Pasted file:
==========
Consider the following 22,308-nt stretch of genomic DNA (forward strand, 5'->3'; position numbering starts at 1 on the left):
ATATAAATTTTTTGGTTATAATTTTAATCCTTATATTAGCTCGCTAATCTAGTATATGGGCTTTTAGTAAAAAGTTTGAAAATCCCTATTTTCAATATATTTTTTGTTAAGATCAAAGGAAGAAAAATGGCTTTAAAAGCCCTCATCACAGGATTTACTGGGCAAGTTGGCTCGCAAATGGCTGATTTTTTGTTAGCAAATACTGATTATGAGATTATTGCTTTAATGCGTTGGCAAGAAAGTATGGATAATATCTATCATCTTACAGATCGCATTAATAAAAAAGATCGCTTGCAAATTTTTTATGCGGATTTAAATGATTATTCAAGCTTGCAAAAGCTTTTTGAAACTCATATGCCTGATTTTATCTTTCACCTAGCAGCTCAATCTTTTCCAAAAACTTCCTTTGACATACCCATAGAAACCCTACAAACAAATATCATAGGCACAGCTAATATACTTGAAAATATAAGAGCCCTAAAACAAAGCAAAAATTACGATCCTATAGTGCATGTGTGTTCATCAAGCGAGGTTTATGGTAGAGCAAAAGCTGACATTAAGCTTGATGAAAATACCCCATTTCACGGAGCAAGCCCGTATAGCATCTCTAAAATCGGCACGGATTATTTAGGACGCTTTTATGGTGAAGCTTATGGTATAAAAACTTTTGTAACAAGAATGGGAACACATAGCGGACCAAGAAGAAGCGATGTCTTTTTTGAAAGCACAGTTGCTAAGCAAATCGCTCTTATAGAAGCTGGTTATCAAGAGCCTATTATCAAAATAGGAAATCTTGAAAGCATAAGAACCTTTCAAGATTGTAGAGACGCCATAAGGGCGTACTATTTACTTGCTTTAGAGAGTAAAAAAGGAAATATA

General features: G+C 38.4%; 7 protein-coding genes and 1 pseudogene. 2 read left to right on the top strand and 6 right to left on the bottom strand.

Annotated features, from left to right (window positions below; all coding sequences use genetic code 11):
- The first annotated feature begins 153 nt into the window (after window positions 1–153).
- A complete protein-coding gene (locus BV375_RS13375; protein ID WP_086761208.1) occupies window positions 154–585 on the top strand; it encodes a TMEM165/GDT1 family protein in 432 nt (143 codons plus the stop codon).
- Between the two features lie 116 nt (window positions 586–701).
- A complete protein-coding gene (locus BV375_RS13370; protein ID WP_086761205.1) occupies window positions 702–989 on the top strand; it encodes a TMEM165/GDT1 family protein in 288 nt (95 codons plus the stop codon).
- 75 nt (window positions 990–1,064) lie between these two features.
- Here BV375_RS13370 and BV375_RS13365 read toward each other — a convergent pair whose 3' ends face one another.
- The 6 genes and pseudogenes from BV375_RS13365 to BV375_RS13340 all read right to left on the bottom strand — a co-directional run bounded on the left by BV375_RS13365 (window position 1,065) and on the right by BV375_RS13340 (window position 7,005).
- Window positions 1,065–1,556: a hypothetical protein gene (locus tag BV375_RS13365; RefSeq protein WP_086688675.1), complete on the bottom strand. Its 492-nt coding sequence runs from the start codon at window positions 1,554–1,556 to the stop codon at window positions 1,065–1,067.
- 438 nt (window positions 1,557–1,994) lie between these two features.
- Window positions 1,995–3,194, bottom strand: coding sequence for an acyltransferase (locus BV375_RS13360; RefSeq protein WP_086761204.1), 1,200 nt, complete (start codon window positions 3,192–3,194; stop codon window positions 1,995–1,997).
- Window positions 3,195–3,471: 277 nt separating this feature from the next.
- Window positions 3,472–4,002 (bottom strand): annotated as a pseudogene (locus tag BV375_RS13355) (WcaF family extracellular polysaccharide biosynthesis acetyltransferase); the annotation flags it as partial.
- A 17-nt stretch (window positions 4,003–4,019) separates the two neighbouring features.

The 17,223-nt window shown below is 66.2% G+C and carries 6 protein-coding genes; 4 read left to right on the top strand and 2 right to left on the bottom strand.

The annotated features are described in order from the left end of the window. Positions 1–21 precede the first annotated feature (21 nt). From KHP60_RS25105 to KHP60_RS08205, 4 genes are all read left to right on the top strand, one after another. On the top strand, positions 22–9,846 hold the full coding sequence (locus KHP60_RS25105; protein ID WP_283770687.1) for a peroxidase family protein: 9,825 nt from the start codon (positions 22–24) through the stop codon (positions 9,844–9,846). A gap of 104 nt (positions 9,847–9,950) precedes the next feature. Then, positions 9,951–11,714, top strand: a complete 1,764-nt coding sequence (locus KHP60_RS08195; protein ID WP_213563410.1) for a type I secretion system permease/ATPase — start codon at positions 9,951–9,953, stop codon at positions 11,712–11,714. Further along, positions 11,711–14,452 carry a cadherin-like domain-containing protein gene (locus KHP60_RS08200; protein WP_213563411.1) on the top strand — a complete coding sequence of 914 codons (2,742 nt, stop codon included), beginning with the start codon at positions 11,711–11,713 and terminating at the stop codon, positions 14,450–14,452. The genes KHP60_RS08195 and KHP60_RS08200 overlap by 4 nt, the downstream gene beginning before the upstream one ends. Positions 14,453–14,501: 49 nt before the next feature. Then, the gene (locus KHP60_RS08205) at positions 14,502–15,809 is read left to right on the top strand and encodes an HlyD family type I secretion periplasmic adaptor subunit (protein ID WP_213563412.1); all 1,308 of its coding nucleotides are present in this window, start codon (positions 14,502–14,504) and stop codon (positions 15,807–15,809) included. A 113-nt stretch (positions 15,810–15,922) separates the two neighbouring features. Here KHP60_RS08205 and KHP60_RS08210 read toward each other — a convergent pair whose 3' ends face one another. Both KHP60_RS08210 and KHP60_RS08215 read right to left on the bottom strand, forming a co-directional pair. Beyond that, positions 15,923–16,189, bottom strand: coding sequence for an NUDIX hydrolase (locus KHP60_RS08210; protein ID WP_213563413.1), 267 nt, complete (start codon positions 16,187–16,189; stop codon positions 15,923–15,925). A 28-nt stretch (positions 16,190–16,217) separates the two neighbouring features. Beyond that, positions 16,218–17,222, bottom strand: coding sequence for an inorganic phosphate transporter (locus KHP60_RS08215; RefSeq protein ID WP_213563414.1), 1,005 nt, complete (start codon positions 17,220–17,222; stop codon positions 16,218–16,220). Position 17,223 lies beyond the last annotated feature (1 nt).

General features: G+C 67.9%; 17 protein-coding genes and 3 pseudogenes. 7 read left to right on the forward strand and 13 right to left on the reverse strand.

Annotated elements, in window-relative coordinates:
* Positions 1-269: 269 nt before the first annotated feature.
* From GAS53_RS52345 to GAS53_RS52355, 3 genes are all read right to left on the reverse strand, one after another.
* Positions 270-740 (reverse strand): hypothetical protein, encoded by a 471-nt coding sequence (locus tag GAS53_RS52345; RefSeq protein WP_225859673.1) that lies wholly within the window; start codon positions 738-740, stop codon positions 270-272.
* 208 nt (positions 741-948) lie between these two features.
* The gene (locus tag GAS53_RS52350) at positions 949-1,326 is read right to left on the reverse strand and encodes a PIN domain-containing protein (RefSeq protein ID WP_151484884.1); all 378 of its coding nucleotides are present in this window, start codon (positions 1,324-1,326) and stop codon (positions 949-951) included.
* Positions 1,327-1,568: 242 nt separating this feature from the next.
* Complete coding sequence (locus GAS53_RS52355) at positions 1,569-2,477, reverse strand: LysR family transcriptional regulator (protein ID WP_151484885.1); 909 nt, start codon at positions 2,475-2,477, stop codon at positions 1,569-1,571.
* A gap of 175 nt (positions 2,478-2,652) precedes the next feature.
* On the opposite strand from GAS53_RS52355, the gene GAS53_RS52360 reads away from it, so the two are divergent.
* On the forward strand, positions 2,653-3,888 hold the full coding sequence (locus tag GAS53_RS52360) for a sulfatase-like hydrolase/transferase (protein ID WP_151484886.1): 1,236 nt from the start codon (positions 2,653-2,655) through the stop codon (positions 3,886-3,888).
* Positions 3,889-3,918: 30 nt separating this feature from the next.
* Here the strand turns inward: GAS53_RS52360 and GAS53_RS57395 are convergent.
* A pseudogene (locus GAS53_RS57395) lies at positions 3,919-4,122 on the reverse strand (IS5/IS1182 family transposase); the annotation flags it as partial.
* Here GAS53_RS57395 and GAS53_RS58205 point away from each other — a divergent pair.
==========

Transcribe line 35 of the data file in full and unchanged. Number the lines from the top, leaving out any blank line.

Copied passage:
* Here GAS53_RS57395 and GAS53_RS58205 point away from each other — a divergent pair.